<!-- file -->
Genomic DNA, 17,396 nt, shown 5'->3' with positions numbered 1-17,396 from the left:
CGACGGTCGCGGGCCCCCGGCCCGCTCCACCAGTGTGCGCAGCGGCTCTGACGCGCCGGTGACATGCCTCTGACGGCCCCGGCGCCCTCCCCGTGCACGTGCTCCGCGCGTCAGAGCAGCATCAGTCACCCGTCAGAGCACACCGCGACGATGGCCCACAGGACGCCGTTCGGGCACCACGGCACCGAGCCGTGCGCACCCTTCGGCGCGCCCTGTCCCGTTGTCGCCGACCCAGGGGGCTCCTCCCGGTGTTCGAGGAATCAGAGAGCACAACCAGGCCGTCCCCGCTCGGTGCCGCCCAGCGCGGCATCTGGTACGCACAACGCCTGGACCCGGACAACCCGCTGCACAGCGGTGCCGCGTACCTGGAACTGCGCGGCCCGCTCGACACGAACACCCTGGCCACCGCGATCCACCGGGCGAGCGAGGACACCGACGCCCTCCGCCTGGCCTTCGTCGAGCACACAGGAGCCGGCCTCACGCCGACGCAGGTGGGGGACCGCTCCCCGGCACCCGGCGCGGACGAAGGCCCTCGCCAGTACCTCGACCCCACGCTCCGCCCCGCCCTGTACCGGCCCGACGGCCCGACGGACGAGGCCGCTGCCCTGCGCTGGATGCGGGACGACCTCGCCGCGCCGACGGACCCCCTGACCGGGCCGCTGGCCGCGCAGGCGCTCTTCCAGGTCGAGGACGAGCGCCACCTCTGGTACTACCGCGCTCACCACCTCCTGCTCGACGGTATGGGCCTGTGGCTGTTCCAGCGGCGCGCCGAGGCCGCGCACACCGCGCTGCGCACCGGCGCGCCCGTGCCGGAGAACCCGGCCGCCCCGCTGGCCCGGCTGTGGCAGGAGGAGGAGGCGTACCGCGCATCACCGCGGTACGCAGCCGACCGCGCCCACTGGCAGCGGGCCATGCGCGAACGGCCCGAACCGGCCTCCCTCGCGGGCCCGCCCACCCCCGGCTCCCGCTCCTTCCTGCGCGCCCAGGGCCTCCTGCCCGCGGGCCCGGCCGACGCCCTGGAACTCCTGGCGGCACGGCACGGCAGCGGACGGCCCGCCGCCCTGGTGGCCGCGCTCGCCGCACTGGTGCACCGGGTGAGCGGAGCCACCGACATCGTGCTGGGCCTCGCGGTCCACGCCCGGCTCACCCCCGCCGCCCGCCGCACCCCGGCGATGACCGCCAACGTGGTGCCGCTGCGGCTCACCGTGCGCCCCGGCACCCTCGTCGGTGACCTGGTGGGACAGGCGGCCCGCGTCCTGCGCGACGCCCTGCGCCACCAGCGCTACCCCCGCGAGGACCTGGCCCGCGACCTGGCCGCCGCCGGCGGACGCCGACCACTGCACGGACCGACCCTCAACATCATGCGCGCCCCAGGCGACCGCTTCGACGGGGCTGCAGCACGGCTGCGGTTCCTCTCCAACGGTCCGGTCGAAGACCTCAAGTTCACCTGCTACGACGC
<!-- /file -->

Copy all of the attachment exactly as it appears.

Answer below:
Genomic DNA, 17,396 nt, shown 5'->3' with positions numbered 1-17,396 from the left:
CGACGGTCGCGGGCCCCCGGCCCGCTCCACCAGTGTGCGCAGCGGCTCTGACGCGCCGGTGACATGCCTCTGACGGCCCCGGCGCCCTCCCCGTGCACGTGCTCCGCGCGTCAGAGCAGCATCAGTCACCCGTCAGAGCACACCGCGACGATGGCCCACAGGACGCCGTTCGGGCACCACGGCACCGAGCCGTGCGCACCCTTCGGCGCGCCCTGTCCCGTTGTCGCCGACCCAGGGGGCTCCTCCCGGTGTTCGAGGAATCAGAGAGCACAACCAGGCCGTCCCCGCTCGGTGCCGCCCAGCGCGGCATCTGGTACGCACAACGCCTGGACCCGGACAACCCGCTGCACAGCGGTGCCGCGTACCTGGAACTGCGCGGCCCGCTCGACACGAACACCCTGGCCACCGCGATCCACCGGGCGAGCGAGGACACCGACGCCCTCCGCCTGGCCTTCGTCGAGCACACAGGAGCCGGCCTCACGCCGACGCAGGTGGGGGACCGCTCCCCGGCACCCGGCGCGGACGAAGGCCCTCGCCAGTACCTCGACCCCACGCTCCGCCCCGCCCTGTACCGGCCCGACGGCCCGACGGACGAGGCCGCTGCCCTGCGCTGGATGCGGGACGACCTCGCCGCGCCGACGGACCCCCTGACCGGGCCGCTGGCCGCGCAGGCGCTCTTCCAGGTCGAGGACGAGCGCCACCTCTGGTACTACCGCGCTCACCACCTCCTGCTCGACGGTATGGGCCTGTGGCTGTTCCAGCGGCGCGCCGAGGCCGCGCACACCGCGCTGCGCACCGGCGCGCCCGTGCCGGAGAACCCGGCCGCCCCGCTGGCCCGGCTGTGGCAGGAGGAGGAGGCGTACCGCGCATCACCGCGGTACGCAGCCGACCGCGCCCACTGGCAGCGGGCCATGCGCGAACGGCCCGAACCGGCCTCCCTCGCGGGCCCGCCCACCCCCGGCTCCCGCTCCTTCCTGCGCGCCCAGGGCCTCCTGCCCGCGGGCCCGGCCGACGCCCTGGAACTCCTGGCGGCACGGCACGGCAGCGGACGGCCCGCCGCCCTGGTGGCCGCGCTCGCCGCACTGGTGCACCGGGTGAGCGGAGCCACCGACATCGTGCTGGGCCTCGCGGTCCACGCCCGGCTCACCCCCGCCGCCCGCCGCACCCCGGCGATGACCGCCAACGTGGTGCCGCTGCGGCTCACCGTGCGCCCCGGCACCCTCGTCGGTGACCTGGTGGGACAGGCGGCCCGCGTCCTGCGCGACGCCCTGCGCCACCAGCGCTACCCCCGCGAGGACCTGGCCCGCGACCTGGCCGCCGCCGGCGGACGCCGACCACTGCACGGACCGACCCTCAACATCATGCGCGCCCCAGGCGACCGCTTCGACGGGGCTGCAGCACGGCTGCGGTTCCTCTCCAACGGTCCGGTCGAAGACCTCAAGTTCACCTGCTACGACGC